The ‘spells’, absent episodes, memory issues, and cognitive decline all continue and increase in frequency. We were home for a week and then another big seizure puts her back in the ER and again admitted to the hospital. Again, all scans and EEG are normal. The doctors in the regional hospital are again scratching their heads. Despite repeated requests, the hospital physicians and our personal neurologist resisted performing a lumbar puncture. Why? We were told there was simply no indication that would justify such a high-risk procedure. Must be the SIADH. Go back to your local neurologist and nephrologist.
A 72 hour EEG was ordered. This was stopped after 24 hours since we noted so many (~30) ‘spells’ and no further recording was needed. Like two spot EEGs before, nothing showed up. The local neurologist was stumped, calling it a real mystery. We again ask for an LP and testing but were refused on the basis that he didn’t know what to test for. As a shot in the dark, testing was ordered for serum anti-NMDA receptor. Negative results. Sodium levels stay a bit low, but near normal. Frustration all around.
Escalating the case was now a family priority but we were stymied by the long wait (2 months!) to get into the UPenn neurology group. A week after the last neurology visit another seizure. A couple of days later we hear a crash and see Jeri at the bottom of the stairs having a seizure, this time with a gash to the head. Back to the ER after a very irrational and angry outburst. Another seizure in the ER and another admittance to the local hospital. The next morning during rounds the floor neurologist is in the room and the hospitalist (physician in charge of cases on that floor) pops in to see how things are going. She asks the neurologist if she is going to order an LP and the neurologist says no, there is no need. The matter is dropped. No words can describe our frustration and helplessness at this point. My son and I discussed the situation and decided to go to the hospitalist and ask for her intervention in getting the case moved to UPenn. She agreed but was doubtful that she could get her transferred. To her and our surprise, UPenn neurology agreed right away!
We were just so lucky to have the case taken over by UPenn and a group of physicians that have been integral to the discovery and treatment of autoimmune encephalopathies. Within a week we had a diagnosis of anti-LGI-1 autoimmune disease and a week after that we began immunosuppression therapy via a five-day course of steroid infusions and an infusion of Rituximab.
We’ve been home a week, continuing anti-seizure medicine, oral steroids, salt supplementation, and diuretics. No seizures so far! We are seeing small improvements in cognitive ability and memory. We have a long way to go but are hopeful. The second infusion of Rituximab will happen in about a week.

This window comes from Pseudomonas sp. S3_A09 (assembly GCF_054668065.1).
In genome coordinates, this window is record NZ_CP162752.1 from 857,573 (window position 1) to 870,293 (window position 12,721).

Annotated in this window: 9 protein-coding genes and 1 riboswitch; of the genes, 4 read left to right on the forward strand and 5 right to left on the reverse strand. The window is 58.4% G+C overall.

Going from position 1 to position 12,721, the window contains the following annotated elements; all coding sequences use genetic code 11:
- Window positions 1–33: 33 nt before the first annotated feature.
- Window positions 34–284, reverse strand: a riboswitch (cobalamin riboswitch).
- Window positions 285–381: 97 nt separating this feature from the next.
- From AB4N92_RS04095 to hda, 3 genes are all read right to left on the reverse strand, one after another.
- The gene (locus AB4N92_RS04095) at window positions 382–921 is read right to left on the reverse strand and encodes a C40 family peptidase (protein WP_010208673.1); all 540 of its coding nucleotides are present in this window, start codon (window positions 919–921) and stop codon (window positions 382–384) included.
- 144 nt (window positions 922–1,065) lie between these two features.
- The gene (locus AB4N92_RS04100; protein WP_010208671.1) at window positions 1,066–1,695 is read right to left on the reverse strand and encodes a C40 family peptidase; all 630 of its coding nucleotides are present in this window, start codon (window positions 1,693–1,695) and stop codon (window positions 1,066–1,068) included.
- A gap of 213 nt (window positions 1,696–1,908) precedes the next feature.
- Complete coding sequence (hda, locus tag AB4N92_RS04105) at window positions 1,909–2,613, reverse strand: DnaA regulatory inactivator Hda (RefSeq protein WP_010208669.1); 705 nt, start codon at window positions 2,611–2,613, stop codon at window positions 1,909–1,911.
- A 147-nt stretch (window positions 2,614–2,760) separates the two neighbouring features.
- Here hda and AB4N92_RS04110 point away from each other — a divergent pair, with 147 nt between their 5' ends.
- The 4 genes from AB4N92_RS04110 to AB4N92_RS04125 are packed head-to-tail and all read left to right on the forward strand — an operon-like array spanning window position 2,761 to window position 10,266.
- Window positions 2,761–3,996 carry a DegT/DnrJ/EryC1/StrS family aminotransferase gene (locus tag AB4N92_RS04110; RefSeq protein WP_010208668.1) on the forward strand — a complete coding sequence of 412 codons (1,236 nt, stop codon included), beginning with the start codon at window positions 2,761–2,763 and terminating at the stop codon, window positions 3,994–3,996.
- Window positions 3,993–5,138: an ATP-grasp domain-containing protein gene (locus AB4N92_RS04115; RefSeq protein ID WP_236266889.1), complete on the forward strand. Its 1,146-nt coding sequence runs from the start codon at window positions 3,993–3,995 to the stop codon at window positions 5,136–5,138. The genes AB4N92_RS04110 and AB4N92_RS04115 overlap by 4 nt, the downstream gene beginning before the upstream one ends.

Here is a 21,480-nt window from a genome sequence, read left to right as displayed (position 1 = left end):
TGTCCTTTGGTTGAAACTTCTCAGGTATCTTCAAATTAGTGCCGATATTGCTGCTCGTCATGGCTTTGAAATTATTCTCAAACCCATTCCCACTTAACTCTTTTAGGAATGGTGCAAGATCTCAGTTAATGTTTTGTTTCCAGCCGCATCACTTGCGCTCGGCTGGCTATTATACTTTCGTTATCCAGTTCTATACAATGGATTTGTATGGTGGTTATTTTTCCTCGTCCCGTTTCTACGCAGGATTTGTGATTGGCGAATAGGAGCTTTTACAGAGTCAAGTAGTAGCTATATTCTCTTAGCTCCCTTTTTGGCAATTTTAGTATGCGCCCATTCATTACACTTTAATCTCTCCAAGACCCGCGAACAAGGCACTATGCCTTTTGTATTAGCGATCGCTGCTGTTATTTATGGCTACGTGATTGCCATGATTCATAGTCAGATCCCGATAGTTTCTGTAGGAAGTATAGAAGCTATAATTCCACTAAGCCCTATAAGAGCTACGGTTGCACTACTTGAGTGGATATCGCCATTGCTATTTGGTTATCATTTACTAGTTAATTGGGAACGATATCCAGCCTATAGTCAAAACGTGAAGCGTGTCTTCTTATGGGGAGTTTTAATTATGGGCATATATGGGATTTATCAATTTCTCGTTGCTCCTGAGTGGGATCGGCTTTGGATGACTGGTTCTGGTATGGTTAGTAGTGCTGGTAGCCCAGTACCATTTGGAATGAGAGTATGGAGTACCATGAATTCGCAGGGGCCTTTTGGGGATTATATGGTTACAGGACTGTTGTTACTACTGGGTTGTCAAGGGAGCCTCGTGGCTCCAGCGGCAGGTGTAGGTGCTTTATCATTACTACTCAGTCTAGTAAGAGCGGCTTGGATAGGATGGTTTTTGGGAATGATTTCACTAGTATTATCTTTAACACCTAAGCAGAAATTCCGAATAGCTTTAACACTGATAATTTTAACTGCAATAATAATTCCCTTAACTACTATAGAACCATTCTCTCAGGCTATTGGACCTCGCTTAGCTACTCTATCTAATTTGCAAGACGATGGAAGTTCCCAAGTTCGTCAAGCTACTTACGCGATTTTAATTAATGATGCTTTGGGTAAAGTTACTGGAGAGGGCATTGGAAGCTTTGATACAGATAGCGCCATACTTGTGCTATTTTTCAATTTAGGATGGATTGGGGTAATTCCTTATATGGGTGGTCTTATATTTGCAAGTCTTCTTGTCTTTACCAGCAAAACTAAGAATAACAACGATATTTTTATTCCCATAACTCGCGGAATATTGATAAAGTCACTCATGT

Unfortunately, I think we can consider that knowledge of auto-immune encephalopathies is pretty much non-existent to the average physician and even most neurologists. The resistance to exploit all avenues of testing after repeated presentations to the ER and negative results of conventional diagnostics needs to change. That change will only come with physician education. Also, symptoms can be very, very subtle at first and not consistent from person to person. Like a lot of other neurological conditions, the symptoms are common to many different causes.
Now that the mystery is solved the recovery can begin. Another Zebra identified.
Become an Advocate by sharing your story. It may result in an accurate diagnosis for someone suffering right now who is yet to be correctly identified. Submit your story with two photos to IAES@autoimmune-encephalitis.org
I am one of the lucky ones. But, in a way, I think I inadvertently helped make my own luck by contacting the Mayo Clinic when I did. A little over two and a half years ago, my wife and I flew from our home outside of Kansas City, MO to the San Francisco Bay Area to visit family. When we returned and got off the plane in late May, my memory was almost completely gone except for a few instances from my childhood which, since I was 68 at the time, was a long, long time ago.
I started having seizures. At first, just a couple of times a day, gradually increasing to 20 or more a day. I had frequent feelings of nausea and incredible weakness (I couldn’t walk even an 8th of a block without being completely exhausted.) I contacted my physician and he tried to schedule me with the neurology department. They subsequently referred me to another neurological testing group, but scheduling with them was delayed while they were awaiting insurance approval. In retrospect, this may have been another stroke of luck, because, with my symptoms getting worse, I finally contacted the Mayo Clinic in Rochester on a Thursday or Friday in July. Apparently I used the right buzz words because they responded right away and said, “Can you come in on Monday?” Even though they were an out of network provider on my insurance plan, my wife and I jumped in the car and drove up there.